Turning now to FIG. 3, there is shown a method by which access may be granted to a shared memory according to an embodiment of the present invention, other steps or series of steps may be used. The memory access requirements of a device accessing the memory may be determined by either monitoring the device's request to read or write data to the memory, or by receiving some other indication from the device regarding its memory access requirements (block 1000). A device's memory access priority level may also be determined (block 2000). The device's memory access priority may relate to its function relative to other devices sharing the memory. Each device's priority may change based on the specific function it is performing. For example, the same device may have one priority for reading data from the memory and another for writing data to the memory.
Based on the memory access requirements and priority, a memory access size and/or time may be set (block 3000). Once a memory access policy is set for a device (block 3000), the device may be granted access to the memory (block 4000). The blocks of the method are repeated intermittently, either in the order shown or in any other order. The period between repeating blocks 1000 and 2000 may vary depending on the nature of the devices accessing the memory.
An embodiment of the present invention may, for example, use an arbiter with a set of counters to provide grant and release signals for every device to acquire the bus or memory interface. In an exemplary implementation of an embodiment, arbitration may be performed by look ahead access requests by devices or by using a pipeline, so the arbitration and actual assignment may be done concurrently. For each requesting device or requestor there may be a separate ratio counter. The ratio counter may be preset to a predefined value and may be decremented when its associated requestor is selected and finishes a memory transfer. The ratio counter may continue to be decremented until its value is zero, and the access to the memory may be passed to another requestor. When another requestor completes its transfer, the initial ratio counter's value may be reset to a value associated with its memory access requirements. The higher the requirements the higher would be the ratio counter value. Other methods of arbitration including other types of counters and end conditions are possible.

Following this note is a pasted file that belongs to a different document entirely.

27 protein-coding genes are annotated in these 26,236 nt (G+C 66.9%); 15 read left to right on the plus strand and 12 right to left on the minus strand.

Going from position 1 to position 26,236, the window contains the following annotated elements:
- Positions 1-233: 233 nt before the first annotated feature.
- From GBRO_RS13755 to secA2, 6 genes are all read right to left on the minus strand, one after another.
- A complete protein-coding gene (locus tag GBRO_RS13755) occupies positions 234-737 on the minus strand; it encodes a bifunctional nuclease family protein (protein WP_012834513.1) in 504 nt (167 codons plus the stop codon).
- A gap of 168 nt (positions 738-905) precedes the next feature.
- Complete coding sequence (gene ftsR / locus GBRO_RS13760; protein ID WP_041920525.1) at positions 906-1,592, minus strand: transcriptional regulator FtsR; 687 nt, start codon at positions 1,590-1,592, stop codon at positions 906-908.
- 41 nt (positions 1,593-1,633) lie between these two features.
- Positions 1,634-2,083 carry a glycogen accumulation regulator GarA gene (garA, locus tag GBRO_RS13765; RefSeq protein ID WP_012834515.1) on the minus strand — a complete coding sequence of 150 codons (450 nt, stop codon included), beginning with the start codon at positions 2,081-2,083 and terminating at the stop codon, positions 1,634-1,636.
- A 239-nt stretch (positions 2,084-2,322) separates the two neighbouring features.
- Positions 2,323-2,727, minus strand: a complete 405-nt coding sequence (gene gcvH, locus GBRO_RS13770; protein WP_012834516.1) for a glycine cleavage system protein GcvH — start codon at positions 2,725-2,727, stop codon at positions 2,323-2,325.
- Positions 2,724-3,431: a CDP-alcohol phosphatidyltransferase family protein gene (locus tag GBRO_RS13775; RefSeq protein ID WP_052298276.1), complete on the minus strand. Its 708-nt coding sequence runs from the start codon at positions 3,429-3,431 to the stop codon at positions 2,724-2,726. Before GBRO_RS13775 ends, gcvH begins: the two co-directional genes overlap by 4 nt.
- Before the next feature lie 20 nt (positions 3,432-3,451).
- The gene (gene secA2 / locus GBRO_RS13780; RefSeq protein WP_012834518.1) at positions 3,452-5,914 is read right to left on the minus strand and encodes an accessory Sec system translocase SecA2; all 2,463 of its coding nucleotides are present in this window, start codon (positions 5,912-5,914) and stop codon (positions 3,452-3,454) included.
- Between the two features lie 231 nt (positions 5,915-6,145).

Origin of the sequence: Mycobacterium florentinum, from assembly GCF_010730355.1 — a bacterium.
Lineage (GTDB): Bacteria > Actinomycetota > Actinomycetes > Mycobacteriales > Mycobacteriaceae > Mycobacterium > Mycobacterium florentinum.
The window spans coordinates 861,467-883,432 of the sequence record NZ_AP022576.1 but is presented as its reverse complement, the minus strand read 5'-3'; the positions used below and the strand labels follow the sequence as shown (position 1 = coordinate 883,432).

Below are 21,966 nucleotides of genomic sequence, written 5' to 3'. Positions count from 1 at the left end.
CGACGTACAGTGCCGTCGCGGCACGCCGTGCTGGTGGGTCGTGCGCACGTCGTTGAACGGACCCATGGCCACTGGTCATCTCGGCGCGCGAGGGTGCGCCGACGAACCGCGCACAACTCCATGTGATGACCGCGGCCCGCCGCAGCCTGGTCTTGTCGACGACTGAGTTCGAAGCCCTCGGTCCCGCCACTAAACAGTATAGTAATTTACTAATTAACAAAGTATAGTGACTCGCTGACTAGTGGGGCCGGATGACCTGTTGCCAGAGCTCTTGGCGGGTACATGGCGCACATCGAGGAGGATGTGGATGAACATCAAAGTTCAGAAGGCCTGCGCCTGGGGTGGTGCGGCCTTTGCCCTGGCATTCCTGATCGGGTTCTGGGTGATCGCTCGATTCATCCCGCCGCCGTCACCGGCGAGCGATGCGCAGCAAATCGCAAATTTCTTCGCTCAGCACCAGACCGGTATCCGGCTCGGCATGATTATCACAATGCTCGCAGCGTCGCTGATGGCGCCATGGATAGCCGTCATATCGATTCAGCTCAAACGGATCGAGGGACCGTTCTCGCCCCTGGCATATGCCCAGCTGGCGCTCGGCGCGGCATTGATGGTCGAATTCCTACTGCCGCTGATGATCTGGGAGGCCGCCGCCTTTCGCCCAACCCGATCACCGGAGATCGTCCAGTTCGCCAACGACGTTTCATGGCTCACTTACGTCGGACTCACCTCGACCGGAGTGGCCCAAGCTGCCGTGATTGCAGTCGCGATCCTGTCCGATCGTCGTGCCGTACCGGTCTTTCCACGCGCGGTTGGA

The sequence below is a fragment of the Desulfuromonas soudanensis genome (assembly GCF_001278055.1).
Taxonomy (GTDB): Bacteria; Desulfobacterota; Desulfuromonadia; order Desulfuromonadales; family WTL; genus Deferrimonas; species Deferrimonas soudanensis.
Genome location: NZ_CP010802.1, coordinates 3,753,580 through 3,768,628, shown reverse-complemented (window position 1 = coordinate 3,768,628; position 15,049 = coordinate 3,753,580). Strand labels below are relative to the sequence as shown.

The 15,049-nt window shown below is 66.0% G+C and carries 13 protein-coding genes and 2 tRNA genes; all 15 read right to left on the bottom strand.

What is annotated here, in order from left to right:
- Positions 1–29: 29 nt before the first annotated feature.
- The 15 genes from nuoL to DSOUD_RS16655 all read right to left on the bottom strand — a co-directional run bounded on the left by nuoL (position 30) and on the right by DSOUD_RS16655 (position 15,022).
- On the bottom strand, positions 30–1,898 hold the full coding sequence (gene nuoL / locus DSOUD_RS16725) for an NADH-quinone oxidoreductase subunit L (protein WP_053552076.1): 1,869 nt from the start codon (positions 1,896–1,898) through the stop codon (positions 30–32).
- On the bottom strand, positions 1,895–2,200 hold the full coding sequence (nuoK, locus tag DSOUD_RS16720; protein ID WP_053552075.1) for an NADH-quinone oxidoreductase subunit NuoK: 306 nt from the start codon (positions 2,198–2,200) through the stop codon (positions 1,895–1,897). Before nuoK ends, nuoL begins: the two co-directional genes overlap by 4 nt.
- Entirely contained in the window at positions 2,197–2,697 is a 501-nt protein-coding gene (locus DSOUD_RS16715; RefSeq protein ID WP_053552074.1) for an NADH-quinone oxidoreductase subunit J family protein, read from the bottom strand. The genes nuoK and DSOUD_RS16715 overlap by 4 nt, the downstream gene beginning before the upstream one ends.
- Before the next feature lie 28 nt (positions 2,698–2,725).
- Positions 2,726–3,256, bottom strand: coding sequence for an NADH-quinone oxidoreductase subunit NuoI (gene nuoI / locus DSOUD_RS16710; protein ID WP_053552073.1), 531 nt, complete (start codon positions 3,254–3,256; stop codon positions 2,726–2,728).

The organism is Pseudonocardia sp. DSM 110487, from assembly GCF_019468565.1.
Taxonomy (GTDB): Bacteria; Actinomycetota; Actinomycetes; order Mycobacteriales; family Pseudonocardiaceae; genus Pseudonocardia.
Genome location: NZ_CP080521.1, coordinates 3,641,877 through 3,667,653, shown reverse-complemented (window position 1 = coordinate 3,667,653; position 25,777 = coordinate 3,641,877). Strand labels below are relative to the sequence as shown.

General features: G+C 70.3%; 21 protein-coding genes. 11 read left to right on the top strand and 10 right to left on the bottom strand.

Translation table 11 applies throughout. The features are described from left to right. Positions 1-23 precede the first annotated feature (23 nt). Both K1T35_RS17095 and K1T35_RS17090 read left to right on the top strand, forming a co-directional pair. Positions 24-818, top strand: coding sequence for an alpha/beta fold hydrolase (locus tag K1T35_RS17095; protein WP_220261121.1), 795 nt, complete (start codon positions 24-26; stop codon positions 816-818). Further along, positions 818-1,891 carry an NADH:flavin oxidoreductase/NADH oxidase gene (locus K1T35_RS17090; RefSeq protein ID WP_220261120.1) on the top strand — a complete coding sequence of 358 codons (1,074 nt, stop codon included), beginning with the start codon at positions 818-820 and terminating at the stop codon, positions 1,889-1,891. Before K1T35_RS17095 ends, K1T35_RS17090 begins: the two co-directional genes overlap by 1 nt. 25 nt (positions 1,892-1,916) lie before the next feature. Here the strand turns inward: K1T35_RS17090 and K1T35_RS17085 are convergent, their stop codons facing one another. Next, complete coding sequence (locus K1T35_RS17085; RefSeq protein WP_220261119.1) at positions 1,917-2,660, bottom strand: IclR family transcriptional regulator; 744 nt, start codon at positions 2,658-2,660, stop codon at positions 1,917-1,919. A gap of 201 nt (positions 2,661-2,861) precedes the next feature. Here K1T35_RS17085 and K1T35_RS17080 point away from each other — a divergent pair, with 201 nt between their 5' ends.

Directly below is an example of an algorithm which may be used in an embodiment of the present invention having ratio counters and where a CPU and other devices or requestors may share a common memory. Note that other suitable algorithms may be used.
|Priority algorithm description |
| ||if(ratiocount_cpu >0 & !cpu_nonpri & cpu_sw) |
| ||priosel = cpu |
| ||else if(first_request& ratiocount (0)>0) |
| ||priosel = 0; //select first requestor |
| ||else if(second_request& ratiocount (1)>0) |
| ||priosel = 1; //select second requestor |
| ||else |
| || |
priosel=cpu_fetch;//default is to enable the cpu to fetch commands
While certain features of the invention have been illustrated and described herein, many modifications, substitutions, changes, and equivalents will now occur to those skilled in the art. It is therefore, to be understood that the appended claims are intended to cover all such modifications and changes as fall within the true spirit of the invention.